Democrats gloat over House 54 win | Arkansas Blog

Wednesday, July 13, 2011

Democrats gloat over House 54 win

Posted By on Wed, Jul 13, 2011 at 1:11 PM

Given the blizzard of Republican Party and aligned media noise about this race, you can understand the Democratic Party's desire to gloat a bit with the statement on the jump on Hudson Halllum's victory in the special state House race from Crittenden County. A win is a win. But this one should have been a W. And the winner looked, at a minimum, unprofessional by not cleaning up his social media before the election and by missing (perhaps on purpose) a campaign finance filing deadline.

The Republican message of a tight race amid rampant fraud proved faulty on both counts.



TO: Interested Parties
FROM: Candace Martin, DPA
DATE: 7-13-11
SUBJECT: District 54 Special Election

An analysis of Tuesday’s election results in Arkansas’s special election for the vacant seat in District 54 leads to interesting potential conclusions.
Unofficial results from the race put the final vote tally at:

Democrat Hudson Hallum — 987
Independent D’James Rogers — 537
Republican John Geelan — 415

· In an area traditionally considered Democratic, many expected a Democratic win, but with a much closer margin between the Democratic and Republican candidates given the current political environment and the best Republican Party efforts from Little Rock. Yet, Democrat Hudson Hallum won with more than twice as many votes as his Republican opponent.

· Arkansas Republicans began honing their post-election message last week on online social networks, to the effect that a close race in a traditionally Democratic district was a herald of another Republican surge to come in November 2012. The election results rendered that message bogus.

· Even the Independent candidate outperformed the Republican candidate despite the state GOP’s best efforts on their candidate’s behalf. The Democratic candidate won despite the state GOP executive director being sent to the district on Election Day to try and disqualify absentee ballots cast by students, working people and seniors unable to vote at the polls on Election Day.

· Republican tactics of voter intimidation and disenfranchisement have been rampant across the country in the last decade, but Arkansas was largely immune from those ugly tactics, until now. Arkansas Republicans appear to have an organized effort to discount the votes and the voices of college students, working people and seniors that typically do not support the anti-middle class, anti-working families policies of the Arkansas Republican Party and its candidates.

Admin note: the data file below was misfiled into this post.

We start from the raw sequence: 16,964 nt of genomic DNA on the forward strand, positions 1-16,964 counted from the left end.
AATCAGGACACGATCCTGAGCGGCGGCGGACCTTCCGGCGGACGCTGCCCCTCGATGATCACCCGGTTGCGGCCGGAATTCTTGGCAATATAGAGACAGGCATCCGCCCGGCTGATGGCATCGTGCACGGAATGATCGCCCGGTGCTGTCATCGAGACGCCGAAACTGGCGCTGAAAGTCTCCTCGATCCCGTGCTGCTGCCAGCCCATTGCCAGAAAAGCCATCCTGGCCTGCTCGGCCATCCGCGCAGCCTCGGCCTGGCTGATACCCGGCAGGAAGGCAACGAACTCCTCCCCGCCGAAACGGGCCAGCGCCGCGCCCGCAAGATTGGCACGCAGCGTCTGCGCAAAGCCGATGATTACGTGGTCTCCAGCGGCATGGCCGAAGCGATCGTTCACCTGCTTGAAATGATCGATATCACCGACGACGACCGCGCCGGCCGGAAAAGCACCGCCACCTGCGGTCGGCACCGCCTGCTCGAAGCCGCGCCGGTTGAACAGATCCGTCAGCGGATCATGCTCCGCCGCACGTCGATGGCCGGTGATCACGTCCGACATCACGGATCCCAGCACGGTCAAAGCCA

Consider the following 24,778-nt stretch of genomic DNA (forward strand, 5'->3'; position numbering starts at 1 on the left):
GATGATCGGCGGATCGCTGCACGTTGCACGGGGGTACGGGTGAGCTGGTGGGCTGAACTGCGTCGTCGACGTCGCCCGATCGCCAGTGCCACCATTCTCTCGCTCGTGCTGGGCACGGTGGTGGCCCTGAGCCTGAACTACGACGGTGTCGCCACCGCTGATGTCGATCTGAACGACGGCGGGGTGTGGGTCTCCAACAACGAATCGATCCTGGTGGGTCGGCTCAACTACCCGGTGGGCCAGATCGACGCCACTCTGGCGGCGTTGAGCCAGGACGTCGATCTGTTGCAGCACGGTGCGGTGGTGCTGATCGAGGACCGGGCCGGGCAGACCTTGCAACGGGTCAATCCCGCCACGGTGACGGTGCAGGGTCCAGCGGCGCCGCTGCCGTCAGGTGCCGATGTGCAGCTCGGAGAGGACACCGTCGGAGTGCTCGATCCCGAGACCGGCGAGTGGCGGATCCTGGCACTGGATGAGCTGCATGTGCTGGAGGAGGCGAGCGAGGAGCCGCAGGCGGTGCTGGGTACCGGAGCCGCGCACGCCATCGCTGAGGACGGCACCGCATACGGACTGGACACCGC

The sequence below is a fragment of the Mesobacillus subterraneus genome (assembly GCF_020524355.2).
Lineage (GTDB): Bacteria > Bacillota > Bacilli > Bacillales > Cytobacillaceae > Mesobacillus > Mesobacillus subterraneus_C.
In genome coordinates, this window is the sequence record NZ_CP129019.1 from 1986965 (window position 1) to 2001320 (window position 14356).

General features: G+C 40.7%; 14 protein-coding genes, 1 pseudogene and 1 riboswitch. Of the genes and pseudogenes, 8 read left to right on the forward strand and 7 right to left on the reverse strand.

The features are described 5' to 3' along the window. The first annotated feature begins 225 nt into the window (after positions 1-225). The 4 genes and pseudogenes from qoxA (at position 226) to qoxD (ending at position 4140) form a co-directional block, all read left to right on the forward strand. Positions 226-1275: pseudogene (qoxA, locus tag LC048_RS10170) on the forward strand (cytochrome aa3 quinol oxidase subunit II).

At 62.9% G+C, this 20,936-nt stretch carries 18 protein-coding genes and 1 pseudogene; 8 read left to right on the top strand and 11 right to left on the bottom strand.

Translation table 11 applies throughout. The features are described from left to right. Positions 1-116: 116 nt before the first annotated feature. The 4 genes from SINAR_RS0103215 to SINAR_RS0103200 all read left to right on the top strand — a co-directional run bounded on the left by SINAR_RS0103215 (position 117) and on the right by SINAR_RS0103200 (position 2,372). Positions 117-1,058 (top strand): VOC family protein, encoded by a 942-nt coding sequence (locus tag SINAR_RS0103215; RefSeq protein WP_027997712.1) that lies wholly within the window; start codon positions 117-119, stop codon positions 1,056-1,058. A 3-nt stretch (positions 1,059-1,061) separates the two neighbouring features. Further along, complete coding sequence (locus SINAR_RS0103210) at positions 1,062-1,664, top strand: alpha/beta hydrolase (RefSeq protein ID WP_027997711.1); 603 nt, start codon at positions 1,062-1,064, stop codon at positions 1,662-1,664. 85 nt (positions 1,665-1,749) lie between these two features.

Tags: , , ,

From the ArkTimes store


Comments (9)

Showing 1-9 of 9

Add a comment

Subscribe to this thread:
Showing 1-9 of 9

Add a comment

More by Max Brantley

Readers also liked…

Most Shared

  • Conflicts of interest in the legislatures

    The Center for Public Integrity and the Associated Press collaborated for a project aimed at highlighting state legislators whose lawmaking might be affected by private business interests.
  • Industrial hemp pilot program coming soon to Arkansas

    One of the booths at this week's Ark-La-Tex Medical Cannabis Expo was hosted by the Arkansas Hemp Association, a trade group founded to promote and expand non-intoxicating industrial hemp as an agricultural crop in the state. AHA Vice President Jeremy Fisher said the first licenses to grow experimental plots of hemp in the state should be issued by the Arkansas State Plant Board next spring.
  • Cats and dogs

    I've always been leery of people who dislike animals. To my wife and me, a house without dog hair in the corners and a cat perched on the windowsill is as barren as a highway rest stop. We're down to three dogs and two cats, the smallest menagerie we've had for years.

Most Viewed

Most Recent Comments



© 2017 Arkansas Times | 201 East Markham, Suite 200, Little Rock, AR 72201
Powered by Foundation